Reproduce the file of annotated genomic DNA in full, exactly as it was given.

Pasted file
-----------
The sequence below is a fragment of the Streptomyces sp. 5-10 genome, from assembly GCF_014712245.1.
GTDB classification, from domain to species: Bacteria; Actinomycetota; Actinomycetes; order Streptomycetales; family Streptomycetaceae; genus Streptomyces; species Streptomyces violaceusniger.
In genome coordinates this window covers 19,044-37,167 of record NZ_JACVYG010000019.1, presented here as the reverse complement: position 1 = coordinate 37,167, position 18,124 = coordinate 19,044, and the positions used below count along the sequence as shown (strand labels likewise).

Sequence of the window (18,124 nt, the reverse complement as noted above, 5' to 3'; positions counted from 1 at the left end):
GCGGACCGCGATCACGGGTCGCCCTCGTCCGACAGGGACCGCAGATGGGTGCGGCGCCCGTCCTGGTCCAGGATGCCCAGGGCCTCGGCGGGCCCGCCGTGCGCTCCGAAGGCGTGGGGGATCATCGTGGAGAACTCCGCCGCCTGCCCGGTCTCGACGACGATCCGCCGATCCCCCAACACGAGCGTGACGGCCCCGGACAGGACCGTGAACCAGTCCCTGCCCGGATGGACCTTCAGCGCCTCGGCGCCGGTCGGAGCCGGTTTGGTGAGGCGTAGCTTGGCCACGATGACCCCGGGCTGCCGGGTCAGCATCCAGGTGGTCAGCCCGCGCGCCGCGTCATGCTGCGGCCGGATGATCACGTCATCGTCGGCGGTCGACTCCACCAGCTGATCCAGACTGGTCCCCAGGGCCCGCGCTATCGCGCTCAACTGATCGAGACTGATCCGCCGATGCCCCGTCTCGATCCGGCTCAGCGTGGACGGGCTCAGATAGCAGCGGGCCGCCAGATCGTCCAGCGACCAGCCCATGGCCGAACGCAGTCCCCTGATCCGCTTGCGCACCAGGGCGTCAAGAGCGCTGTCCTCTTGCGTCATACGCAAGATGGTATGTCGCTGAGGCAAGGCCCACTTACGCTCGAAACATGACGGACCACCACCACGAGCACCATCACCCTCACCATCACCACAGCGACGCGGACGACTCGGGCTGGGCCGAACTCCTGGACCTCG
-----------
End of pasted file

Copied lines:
The sequence below is a fragment of the Streptomyces sp. 5-10 genome, from assembly GCF_014712245.1.
GTDB classification, from domain to species: Bacteria; Actinomycetota; Actinomycetes; order Streptomycetales; family Streptomycetaceae; genus Streptomyces; species Streptomyces violaceusniger.
In genome coordinates this window covers 19,044-37,167 of record NZ_JACVYG010000019.1, presented here as the reverse complement: position 1 = coordinate 37,167, position 18,124 = coordinate 19,044, and the positions used below count along the sequence as shown (strand labels likewise).

Sequence of the window (18,124 nt, the reverse complement as noted above, 5' to 3'; positions counted from 1 at the left end):
GCGGACCGCGATCACGGGTCGCCCTCGTCCGACAGGGACCGCAGATGGGTGCGGCGCCCGTCCTGGTCCAGGATGCCCAGGGCCTCGGCGGGCCCGCCGTGCGCTCCGAAGGCGTGGGGGATCATCGTGGAGAACTCCGCCGCCTGCCCGGTCTCGACGACGATCCGCCGATCCCCCAACACGAGCGTGACGGCCCCGGACAGGACCGTGAACCAGTCCCTGCCCGGATGGACCTTCAGCGCCTCGGCGCCGGTCGGAGCCGGTTTGGTGAGGCGTAGCTTGGCCACGATGACCCCGGGCTGCCGGGTCAGCATCCAGGTGGTCAGCCCGCGCGCCGCGTCATGCTGCGGCCGGATGATCACGTCATCGTCGGCGGTCGACTCCACCAGCTGATCCAGACTGGTCCCCAGGGCCCGCGCTATCGCGCTCAACTGATCGAGACTGATCCGCCGATGCCCCGTCTCGATCCGGCTCAGCGTGGACGGGCTCAGATAGCAGCGGGCCGCCAGATCGTCCAGCGACCAGCCCATGGCCGAACGCAGTCCCCTGATCCGCTTGCGCACCAGGGCGTCAAGAGCGCTGTCCTCTTGCGTCATACGCAAGATGGTATGTCGCTGAGGCAAGGCCCACTTACGCTCGAAACATGACGGACCACCACCACGAGCACCATCACCCTCACCATCACCACAGCGACGCGGACGACTCGGGCTGGGCCGAACTCCTGGACCTCG